What’s the best advice someone has given to you? What is the best advice you have given?
Giving and receiving advice can be tricky territory.
How to give advice: Use your own experience. Your experience is the best advice you can give.
Here’s something I had not thought about — why you might not want to give advice:
- Advice can be seen as a form of judgment over support.
- Giving advice stops others from learning and growing.
- The advice that might seem right to you is often wrong for another.
- Advice closes instead of opens communication.
- Advice is often selfish and pushes people away.
Who thinks this way? Doesn’t sound quite right. I don’t think I will be asking them to help me with anything. However, I do agree advice you would use yourself might not work for another.
To counteract the above, here’s what’s advised:
- Listen properly
- Ask good questions
- Create a space of acceptance and non-judgment
- Learn to empathize instead of sympathize
- Give your ideas in an open-ended way and only when they are asked for
Having said this, it doesn’t mean people will take your advice.
The best advice I have ever received came from me: Do not take things personally. Do not take things personally. It can’t be said enough.
This piece of advice has been floating in the ether for years. Then one day I connected with it. Amen.
I wish I had chomped down on this little ditty when I was younger, but maybe I had to grow into it. It is so freeing — at last, I’m not responsible for someone else’s bad day or moment.
I finally realized people have their own stuff going on. It’s not about me . . . YAY!
It is not my issue if someone comes across as demanding, disagreeable, or difficult. We are human. It happens.
It’s important to check in with myself on how I choose to feel if I’m thinking about taking something personally.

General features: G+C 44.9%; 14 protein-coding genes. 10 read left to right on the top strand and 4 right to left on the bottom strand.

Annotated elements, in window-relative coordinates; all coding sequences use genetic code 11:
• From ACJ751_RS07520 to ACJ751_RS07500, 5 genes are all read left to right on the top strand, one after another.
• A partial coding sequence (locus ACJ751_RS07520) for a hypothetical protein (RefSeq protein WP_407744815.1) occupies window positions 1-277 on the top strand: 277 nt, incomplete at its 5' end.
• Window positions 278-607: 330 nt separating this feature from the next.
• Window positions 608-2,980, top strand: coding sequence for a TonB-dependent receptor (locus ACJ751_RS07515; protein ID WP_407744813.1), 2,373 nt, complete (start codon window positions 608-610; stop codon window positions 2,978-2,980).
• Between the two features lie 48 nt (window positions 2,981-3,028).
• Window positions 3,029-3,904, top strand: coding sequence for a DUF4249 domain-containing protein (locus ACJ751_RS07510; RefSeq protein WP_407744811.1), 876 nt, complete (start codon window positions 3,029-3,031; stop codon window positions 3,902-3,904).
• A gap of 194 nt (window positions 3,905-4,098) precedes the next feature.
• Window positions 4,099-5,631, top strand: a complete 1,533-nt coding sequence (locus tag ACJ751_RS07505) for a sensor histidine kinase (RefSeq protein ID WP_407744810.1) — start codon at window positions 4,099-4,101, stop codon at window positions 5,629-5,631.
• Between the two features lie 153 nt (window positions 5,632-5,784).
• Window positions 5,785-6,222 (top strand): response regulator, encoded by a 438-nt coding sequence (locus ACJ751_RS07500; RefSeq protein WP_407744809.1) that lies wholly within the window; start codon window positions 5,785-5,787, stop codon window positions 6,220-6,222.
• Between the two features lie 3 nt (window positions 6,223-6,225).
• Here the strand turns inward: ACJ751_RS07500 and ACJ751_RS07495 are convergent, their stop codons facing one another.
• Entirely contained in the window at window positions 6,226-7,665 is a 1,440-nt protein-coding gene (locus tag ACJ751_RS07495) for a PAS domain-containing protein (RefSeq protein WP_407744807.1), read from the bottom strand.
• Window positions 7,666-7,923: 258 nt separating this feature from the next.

I accept there will be occasions when things transpire that I might be inclined to take personally. I’ve learned, however, there are times when it is not me who needs to make a little adjustment.
My second favorite piece of advice to myself is: Don’t let the turkeys get you down. I don’t know where or when I first happened upon this. It’s so true.
They’ll do it to you every time if you let them. Maybe this is a form of bullying. It can also be applied to someone who carries around a lot of negativity. I’m not entering their sphere regardless.
Just recently, I happened upon a different way of saying this: Nolite te bastardes carborundorum. In Latin it means “Don’t let the bastards grind you down.” — as expressed by Margaret Atwood in her book, The Handmaid’s Tale.
At any rate, on occasion people will mess with you. You get in a bad or sad mood because of these turkeys. Basically, you have given them your joy.
Advice from others
This brings me to another best piece of advice, “Don’t let anyone take your joy.” The man who told me this worked in the Facilities Department when I worked for the big law firm.
Many mornings while making his rounds he would walk by my desk. Oftentimes he would stop for a quick chat. We discussed different kinds of things, and sometimes they were of a holy nature.
His relationship with God was strong. I enjoyed the mini Sunday school lessons he sometimes shared. It was then that every now and then he would say this.
What a guy he is, and I thank him for his support. His words live in me still.
Another piece of quasi advice comes from a dear relative. It wasn’t given as advice. We were in an e-mail conversation and he said it in passing. It caught my attention and stuck. Don’t be preachy.
It was around the time I was thinking about blogging. I thought it would be a good rule to live by — blog or no blog. So there’s another guiding principle I try to abide by in writing and in living, although I do slip up.
A lawyer I used to work for and for whom I have great admiration and respect gives sound advice. His many life experiences give him a lot of material to work with when it comes to advice.
He advises: Keep your chin up, no one can hit it when it’s down. I love this. I take it to mean keep your confidence up, stay in the game, remain steady and positive.
Advice from my parents
Not much of anything here. The only thing I remember my mother ever ingraining in me was, “If they’ll lie to you, they’ll steal from you.”
Not necessarily upbeat advice, but I think she was cautioning me about being wary of who to trust. It’s rarely been needed, thankfully.